To your point about training. Yes, you should get training.
This is a discussion on Should you get training? within the Defensive Carry & Tactical Training forums, part of the Defensive Carry Discussions category; I wrote a post on my blog on my thoughts on whether you should get training or not if you carry a gun. Hint: You ...
I wrote a post on my blog on my thoughts on whether you should get training or not if you carry a gun. Hint: You should. What do y'all think?
Tattooed Gunner: Should you get training? What about DVDs, Books, YouTube?
To your point about training. Yes, you should get training.
Don"t let stupid be your skill set....
Never be ashamed of a scar. It simply means, that you were stronger than whatever tried to hurt you......
If you are completely new to firearms, then yes. But the extent of the training is debatable. You need to be very proficient with your ability to handle your weapon safety, maintain it, and shoot well by understanding the principles of marksmanship.
If you are well familiar with guns, and can shoot well, it may depend on how much you are in to the whole defensive mindset thing and where your focus is.
There are those who are eat up with the defensive aspect of it. They think of nothing else, and live, breath and eat it 24/7.
Then there are people who just enjoy shooting, have done it for years, and can get thru life quite well with some research and practical application.
It depends on you, and your focus. For me, I could care less about all the hype of if you don't train, you will get killed and that stuff. Even though I am military and LE trained, I feel I was we'll prepared for everyday life in the good ol USA long before the professional training.
I also believe that education in the use of force is more important to both groups listed here than anything else.
So it's up to you, and where your mind and priorities are.
" Blessed is that man, who when facing death, thinks only of his front sight"
I think everyone who carries for self defense should get some training. In addition to training everyone should develope a practice regimen.
Great article, and I agree completely re the need for real fighting pistol training. When crunch time hits, you will respond like you have either practiced, or been trained.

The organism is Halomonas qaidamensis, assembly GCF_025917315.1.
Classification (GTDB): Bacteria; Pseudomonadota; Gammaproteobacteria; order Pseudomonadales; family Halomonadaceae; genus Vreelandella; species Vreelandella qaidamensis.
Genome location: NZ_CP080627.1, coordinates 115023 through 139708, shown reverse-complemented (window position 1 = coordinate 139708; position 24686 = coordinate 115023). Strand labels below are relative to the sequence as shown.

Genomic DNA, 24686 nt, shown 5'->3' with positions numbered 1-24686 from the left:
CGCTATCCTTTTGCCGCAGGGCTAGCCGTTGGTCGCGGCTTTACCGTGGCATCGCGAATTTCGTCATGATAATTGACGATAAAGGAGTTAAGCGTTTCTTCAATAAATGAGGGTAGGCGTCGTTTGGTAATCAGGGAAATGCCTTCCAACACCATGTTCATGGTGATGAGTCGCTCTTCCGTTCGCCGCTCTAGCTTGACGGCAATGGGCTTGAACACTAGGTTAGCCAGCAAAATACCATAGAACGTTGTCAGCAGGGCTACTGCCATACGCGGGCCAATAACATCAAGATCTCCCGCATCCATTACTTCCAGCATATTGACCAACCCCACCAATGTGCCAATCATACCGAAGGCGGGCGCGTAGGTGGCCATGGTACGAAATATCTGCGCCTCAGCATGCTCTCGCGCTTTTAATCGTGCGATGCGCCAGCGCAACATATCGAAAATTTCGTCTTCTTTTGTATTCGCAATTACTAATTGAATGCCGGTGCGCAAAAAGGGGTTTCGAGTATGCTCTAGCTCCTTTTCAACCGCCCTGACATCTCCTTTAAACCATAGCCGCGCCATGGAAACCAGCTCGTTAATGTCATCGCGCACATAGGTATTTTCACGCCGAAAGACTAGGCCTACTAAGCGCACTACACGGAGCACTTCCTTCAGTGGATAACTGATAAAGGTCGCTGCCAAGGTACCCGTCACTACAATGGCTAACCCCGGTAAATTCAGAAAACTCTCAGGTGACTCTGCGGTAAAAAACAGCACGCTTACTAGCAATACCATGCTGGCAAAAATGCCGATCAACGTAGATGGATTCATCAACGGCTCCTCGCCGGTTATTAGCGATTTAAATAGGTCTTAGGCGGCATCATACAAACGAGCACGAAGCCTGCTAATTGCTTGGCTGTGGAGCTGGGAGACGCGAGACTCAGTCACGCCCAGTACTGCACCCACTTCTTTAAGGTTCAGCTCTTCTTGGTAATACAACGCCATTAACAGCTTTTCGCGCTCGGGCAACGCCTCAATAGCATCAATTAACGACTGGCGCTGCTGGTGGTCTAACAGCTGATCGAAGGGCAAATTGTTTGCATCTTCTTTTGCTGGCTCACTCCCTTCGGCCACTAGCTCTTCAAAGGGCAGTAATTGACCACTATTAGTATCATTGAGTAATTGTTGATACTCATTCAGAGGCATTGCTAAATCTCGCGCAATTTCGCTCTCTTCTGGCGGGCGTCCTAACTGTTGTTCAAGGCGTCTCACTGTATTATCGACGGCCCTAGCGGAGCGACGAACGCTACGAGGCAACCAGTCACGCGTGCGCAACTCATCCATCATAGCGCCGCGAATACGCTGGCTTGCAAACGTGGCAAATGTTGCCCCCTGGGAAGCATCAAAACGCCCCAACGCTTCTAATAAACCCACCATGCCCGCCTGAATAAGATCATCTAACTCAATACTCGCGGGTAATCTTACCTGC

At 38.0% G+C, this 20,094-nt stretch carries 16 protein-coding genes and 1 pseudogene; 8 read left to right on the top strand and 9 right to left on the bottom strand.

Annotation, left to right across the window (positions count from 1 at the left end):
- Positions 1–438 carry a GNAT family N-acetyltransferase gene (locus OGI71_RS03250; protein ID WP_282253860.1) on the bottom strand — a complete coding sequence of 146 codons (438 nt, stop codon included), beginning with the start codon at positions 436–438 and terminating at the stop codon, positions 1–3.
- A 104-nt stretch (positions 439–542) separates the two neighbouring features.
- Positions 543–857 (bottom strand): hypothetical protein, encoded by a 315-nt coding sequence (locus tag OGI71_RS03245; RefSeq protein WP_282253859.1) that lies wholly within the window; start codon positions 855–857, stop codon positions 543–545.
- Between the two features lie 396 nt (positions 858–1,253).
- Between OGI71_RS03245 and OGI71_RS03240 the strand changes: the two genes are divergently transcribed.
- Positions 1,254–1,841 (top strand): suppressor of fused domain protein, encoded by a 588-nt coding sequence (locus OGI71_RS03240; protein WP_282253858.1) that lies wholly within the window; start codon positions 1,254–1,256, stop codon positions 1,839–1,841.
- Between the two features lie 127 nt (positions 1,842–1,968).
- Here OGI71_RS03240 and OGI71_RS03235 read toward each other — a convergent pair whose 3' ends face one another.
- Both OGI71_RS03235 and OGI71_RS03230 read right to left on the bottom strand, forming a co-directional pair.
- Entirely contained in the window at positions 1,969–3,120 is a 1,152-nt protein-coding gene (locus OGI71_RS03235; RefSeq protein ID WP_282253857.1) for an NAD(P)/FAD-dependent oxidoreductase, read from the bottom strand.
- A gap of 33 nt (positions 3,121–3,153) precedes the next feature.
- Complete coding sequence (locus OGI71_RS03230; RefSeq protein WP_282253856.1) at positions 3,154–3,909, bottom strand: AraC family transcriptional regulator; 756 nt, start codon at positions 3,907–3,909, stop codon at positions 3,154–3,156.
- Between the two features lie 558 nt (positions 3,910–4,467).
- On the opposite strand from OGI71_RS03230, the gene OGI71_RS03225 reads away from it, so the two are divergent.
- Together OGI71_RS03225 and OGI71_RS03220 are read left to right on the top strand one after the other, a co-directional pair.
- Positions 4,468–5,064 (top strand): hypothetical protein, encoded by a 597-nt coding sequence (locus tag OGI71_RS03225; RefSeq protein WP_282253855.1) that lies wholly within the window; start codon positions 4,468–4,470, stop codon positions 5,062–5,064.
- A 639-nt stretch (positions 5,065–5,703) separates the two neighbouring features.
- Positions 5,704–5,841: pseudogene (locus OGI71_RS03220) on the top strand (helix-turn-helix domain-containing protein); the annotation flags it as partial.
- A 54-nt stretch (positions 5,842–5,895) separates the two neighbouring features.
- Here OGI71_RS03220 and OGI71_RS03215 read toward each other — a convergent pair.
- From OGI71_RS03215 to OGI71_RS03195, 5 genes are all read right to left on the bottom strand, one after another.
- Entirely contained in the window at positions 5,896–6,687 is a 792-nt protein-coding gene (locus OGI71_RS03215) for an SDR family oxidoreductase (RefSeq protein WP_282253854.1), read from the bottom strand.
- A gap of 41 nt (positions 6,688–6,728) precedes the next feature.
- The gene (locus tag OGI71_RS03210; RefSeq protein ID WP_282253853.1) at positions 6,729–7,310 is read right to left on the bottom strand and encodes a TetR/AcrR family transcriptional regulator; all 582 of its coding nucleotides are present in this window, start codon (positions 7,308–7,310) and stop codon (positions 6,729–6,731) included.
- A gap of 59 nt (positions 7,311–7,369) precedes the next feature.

If your practice has been standing stationary at a traditional range, where you are not allowed to draw from a holster, I predict that it could fall apart fast for you.
I wouldn't say that I am eat up with it 24/7, I don't go through life constantly worrying about being attacked. I do think though in the even that something bad does happen, I want the best chance to come out of it that I can have.
I think that some training is a very good supplement to those who carry. But I am more in the camp with Glockman10mm. I have taken some extra training beyond the state required training, but I don't plan to go off to training camps for extremely intensive training. For those who want to, go right ahead. Its just not my thing. I feel comfortable with my level of training and abilities to carry my 5 shot snubbie and stay out of trouble.
A few months back there was a thread started about a study that concluded that even those with moderate to almost no training still were able percentage wise able to defend themselves against aggressors.
"Was there no end to the conspiracy of irrational prejudice against Red Ryder and his peacemaker?"
Revolvers, “more elegant weapons for a more civilized age.”
I'm always flabbergasted when people defend not training as a good thing. How does a wo/man become proficient?. (I better insert here that I'm not one of those who suggest you have to get a certificate from every Ex-SEAL-school.)
Now, after a few decades of competitive shooting, military, etc., I'm more inclined to study the legal aspects of use of force. I maintain my proficiency with dryfiring and regular range sessions; I think, is a must.
Those who prefer not to practice, good luck to you.
Yup, you should.
I think defensive pistol training is a good idea, along with the laws regarding deadly use of force. I learned a lot attending the 40 hour Manditory Firearms Training for LEO's in Illinois. Before that I was just punching paper. After my training I started shooting IDPA.
The LEO training was the best I ever had and instilled instinct and muscle memory that I will fall back on when things go south instead of standing there fumbling trying to draw my handgun.
Not everyone need that level of training, but you do need to practise drawing and firing many times to be proficient at it and to be able to do it without even thinking about it should that time ever come.
I like all kinds of foreign guns.
"Arm yourself because no one else here will save you..."
I don't always use missiles, but when I do it's the Minuteman III LGM-30G
I grew up being told that anything worth doing is worth doing right, and anything important is worth doing to the best of your ability. This basic tenet has served me well over these many years. The goal isn't to be the absolute best, but rather the best you can be within reason. One aspect of this is that what is important to you today may be less important to you in the future. So, while many skills are perishable, I do believe there is a certain degree of "muscle memory" that always sticks with you - increasing your long-term abilities and confidence.